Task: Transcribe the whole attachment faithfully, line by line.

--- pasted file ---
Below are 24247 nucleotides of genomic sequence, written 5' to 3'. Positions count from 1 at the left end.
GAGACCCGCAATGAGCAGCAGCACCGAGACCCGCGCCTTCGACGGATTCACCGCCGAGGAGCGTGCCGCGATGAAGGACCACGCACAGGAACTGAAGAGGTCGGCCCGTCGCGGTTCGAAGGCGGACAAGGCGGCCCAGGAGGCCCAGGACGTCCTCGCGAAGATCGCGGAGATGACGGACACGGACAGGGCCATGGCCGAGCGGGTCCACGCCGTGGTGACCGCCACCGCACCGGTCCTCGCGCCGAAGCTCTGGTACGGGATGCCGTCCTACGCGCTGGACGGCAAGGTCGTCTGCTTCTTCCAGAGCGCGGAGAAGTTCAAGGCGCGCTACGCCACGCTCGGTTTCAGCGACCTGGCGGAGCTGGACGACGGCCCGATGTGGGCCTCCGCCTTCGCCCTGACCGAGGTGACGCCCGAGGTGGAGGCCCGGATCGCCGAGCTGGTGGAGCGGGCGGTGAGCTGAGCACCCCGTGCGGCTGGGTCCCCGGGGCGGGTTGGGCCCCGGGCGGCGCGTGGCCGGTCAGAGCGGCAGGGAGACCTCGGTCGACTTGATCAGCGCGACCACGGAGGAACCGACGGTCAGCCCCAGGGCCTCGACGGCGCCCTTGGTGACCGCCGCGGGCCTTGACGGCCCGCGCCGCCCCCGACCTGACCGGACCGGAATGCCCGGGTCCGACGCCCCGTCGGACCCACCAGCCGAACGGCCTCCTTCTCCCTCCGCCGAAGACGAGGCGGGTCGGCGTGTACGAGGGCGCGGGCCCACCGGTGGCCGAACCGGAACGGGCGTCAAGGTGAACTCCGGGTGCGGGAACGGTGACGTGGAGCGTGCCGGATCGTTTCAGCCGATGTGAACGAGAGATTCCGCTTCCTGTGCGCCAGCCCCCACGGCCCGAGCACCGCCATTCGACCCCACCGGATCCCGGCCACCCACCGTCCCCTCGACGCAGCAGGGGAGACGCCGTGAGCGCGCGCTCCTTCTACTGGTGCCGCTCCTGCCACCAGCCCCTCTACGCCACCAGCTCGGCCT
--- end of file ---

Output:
Below are 24247 nucleotides of genomic sequence, written 5' to 3'. Positions count from 1 at the left end.
GAGACCCGCAATGAGCAGCAGCACCGAGACCCGCGCCTTCGACGGATTCACCGCCGAGGAGCGTGCCGCGATGAAGGACCACGCACAGGAACTGAAGAGGTCGGCCCGTCGCGGTTCGAAGGCGGACAAGGCGGCCCAGGAGGCCCAGGACGTCCTCGCGAAGATCGCGGAGATGACGGACACGGACAGGGCCATGGCCGAGCGGGTCCACGCCGTGGTGACCGCCACCGCACCGGTCCTCGCGCCGAAGCTCTGGTACGGGATGCCGTCCTACGCGCTGGACGGCAAGGTCGTCTGCTTCTTCCAGAGCGCGGAGAAGTTCAAGGCGCGCTACGCCACGCTCGGTTTCAGCGACCTGGCGGAGCTGGACGACGGCCCGATGTGGGCCTCCGCCTTCGCCCTGACCGAGGTGACGCCCGAGGTGGAGGCCCGGATCGCCGAGCTGGTGGAGCGGGCGGTGAGCTGAGCACCCCGTGCGGCTGGGTCCCCGGGGCGGGTTGGGCCCCGGGCGGCGCGTGGCCGGTCAGAGCGGCAGGGAGACCTCGGTCGACTTGATCAGCGCGACCACGGAGGAACCGACGGTCAGCCCCAGGGCCTCGACGGCGCCCTTGGTGACCGCCGCGGGCCTTGACGGCCCGCGCCGCCCCCGACCTGACCGGACCGGAATGCCCGGGTCCGACGCCCCGTCGGACCCACCAGCCGAACGGCCTCCTTCTCCCTCCGCCGAAGACGAGGCGGGTCGGCGTGTACGAGGGCGCGGGCCCACCGGTGGCCGAACCGGAACGGGCGTCAAGGTGAACTCCGGGTGCGGGAACGGTGACGTGGAGCGTGCCGGATCGTTTCAGCCGATGTGAACGAGAGATTCCGCTTCCTGTGCGCCAGCCCCCACGGCCCGAGCACCGCCATTCGACCCCACCGGATCCCGGCCACCCACCGTCCCCTCGACGCAGCAGGGGAGACGCCGTGAGCGCGCGCTCCTTCTACTGGTGCCGCTCCTGCCACCAGCCCCTCTACGCCACCAGCTCGGCCT